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Why Study in Canada? The Professors!

A big difference between high school and university is the kind of support you can get from professors (the people that teach you).

You might be thinking: “my professors will stand up in the class and teach like in high school and that’s more or less all”. But it is usually much more than that.

Any of the following might be possible in any course.

1. Special hours the professor announces where you can go have a private meeting to discuss any class subject. Many professors are happy to discuss your ideas or your anxieties, your interests and your difficulties. Some professors will even ask you to open up about personal problems you might have that are affecting your studies.

2. Smaller group sessions to go deeper than the classes do. These are often taught by faculty assistants (like Master’s and Doctoral students). These have their own schedule and sometimes you can choose from many options. For example, there may be a schedule for “Introduction to Psychology” lectures and then the student must also choose an “Introduction to Psychology tutorial”. The tutorial will be a much, much smaller class.

These smaller groups are quite interesting. Instead of a professor standing in front of a class, your tutorial assistant might sit in a circle of desks with you and go around asking each of you for your views on the latest readings. Or these groups might be held in laboratories where the instructor teaches you how to use the equipment, or is there to help you as complete laboratory assignments.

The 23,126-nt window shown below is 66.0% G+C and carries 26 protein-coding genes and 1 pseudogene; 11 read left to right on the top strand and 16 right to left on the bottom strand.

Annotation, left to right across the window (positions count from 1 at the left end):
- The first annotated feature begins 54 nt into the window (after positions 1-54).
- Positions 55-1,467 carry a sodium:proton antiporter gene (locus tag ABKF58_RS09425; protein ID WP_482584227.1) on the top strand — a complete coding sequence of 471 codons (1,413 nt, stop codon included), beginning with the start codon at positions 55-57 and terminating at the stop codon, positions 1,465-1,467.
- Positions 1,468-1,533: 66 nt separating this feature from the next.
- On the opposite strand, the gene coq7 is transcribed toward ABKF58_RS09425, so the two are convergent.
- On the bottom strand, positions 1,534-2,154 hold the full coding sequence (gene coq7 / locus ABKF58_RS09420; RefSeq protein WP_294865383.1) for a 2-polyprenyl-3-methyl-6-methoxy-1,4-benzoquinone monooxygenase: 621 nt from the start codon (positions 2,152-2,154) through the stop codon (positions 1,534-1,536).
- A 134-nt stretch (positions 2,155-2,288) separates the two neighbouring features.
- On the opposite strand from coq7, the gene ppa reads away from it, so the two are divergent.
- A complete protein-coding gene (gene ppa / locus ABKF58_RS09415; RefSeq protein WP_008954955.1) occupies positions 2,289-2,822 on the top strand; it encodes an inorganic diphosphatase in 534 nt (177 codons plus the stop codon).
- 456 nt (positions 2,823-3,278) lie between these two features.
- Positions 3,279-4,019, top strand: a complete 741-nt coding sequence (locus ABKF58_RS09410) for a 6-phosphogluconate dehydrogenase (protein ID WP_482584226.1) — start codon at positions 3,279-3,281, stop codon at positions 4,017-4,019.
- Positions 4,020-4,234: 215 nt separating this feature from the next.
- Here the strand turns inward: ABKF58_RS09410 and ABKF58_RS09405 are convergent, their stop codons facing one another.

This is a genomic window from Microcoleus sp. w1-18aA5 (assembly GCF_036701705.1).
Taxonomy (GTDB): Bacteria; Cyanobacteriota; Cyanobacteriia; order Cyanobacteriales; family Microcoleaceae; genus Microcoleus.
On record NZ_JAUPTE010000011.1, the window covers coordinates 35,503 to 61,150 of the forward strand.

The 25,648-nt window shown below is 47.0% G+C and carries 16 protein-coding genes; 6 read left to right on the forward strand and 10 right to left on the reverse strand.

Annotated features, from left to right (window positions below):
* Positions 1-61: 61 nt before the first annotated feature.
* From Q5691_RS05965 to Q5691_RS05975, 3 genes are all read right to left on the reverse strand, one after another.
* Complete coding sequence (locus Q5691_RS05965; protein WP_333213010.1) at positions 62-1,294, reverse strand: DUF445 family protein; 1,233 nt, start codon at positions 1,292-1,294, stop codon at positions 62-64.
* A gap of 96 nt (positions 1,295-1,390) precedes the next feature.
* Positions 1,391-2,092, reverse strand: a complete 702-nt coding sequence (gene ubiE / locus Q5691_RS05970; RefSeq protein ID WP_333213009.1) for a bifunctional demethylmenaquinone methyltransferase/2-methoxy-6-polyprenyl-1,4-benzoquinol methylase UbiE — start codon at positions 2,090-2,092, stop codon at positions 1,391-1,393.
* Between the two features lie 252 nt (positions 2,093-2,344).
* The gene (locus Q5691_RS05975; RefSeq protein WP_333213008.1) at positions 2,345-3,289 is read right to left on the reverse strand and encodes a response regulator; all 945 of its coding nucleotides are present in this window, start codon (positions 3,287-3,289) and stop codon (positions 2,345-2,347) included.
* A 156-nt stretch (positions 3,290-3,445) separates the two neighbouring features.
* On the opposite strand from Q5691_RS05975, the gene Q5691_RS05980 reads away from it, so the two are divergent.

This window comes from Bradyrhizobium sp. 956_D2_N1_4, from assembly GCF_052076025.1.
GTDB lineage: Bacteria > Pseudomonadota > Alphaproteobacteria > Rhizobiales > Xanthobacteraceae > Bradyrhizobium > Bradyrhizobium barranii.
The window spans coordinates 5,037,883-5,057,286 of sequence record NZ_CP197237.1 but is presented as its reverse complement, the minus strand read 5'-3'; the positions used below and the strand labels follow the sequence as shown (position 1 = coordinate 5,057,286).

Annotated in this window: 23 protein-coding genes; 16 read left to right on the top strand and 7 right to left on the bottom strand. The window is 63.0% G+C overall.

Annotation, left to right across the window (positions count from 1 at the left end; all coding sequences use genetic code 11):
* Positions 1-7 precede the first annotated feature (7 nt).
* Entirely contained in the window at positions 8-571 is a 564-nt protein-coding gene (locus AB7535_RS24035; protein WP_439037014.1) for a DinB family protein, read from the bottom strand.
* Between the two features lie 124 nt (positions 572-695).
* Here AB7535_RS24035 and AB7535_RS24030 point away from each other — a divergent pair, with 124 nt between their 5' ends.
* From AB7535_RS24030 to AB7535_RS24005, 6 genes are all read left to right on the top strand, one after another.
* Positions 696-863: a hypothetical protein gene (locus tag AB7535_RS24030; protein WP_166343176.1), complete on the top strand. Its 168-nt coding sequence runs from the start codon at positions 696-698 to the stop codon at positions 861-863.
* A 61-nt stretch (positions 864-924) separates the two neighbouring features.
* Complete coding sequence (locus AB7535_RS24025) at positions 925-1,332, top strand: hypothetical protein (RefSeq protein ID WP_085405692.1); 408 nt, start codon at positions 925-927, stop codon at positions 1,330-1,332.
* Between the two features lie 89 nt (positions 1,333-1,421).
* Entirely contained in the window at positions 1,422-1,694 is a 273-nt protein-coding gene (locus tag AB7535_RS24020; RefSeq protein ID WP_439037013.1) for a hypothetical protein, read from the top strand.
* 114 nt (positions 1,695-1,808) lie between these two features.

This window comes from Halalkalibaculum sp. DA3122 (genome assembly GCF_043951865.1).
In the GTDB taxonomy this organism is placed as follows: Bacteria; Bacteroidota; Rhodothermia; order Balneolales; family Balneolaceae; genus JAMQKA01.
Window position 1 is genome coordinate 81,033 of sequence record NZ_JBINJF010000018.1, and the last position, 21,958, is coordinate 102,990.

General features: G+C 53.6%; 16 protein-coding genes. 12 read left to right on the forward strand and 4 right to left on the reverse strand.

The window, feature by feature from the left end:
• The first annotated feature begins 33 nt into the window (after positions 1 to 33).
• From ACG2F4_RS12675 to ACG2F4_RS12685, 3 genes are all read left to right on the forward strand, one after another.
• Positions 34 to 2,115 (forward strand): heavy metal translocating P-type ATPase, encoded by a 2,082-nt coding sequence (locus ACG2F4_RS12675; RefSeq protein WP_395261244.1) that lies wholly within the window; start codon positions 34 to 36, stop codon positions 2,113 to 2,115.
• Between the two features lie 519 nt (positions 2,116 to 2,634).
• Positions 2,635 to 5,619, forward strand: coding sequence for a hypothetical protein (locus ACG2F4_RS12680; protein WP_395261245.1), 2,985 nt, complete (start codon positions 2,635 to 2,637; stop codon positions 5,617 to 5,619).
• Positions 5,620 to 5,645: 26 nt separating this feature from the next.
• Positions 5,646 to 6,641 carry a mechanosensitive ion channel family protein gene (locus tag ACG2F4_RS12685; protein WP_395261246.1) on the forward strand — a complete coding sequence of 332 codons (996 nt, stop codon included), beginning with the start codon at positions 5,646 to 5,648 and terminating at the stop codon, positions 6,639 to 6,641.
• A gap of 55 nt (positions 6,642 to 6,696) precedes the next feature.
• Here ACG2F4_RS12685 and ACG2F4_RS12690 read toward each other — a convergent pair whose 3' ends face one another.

3. Professors can also play a role in:

(i) career-planning,

(ii) working for the professor especially if you are a strong student in that class,

(iii) getting an internship somewhere during the summer recess.

(iv) getting a reference letter when you want to apply for Master’s programs after you graduate.

(v) getting an introduction to faculty members at any university where your professor thinks you might be a good candidate for a research position (these are positions that are well-paid where the student helps in teaching (like the tutorials mentioned above) and research guided by the professor.

When speaking to a recruiter or education agency counsellor ask questions like:

- what are the class-sizes in my program in first year and later years?

- are tutorials part of the classes in some subjects?

- can you introduce me to one or more students at the university whom I can talk to about their experience with faculty members in my program?

Comments and topic ideas are welcome at any time. Send to

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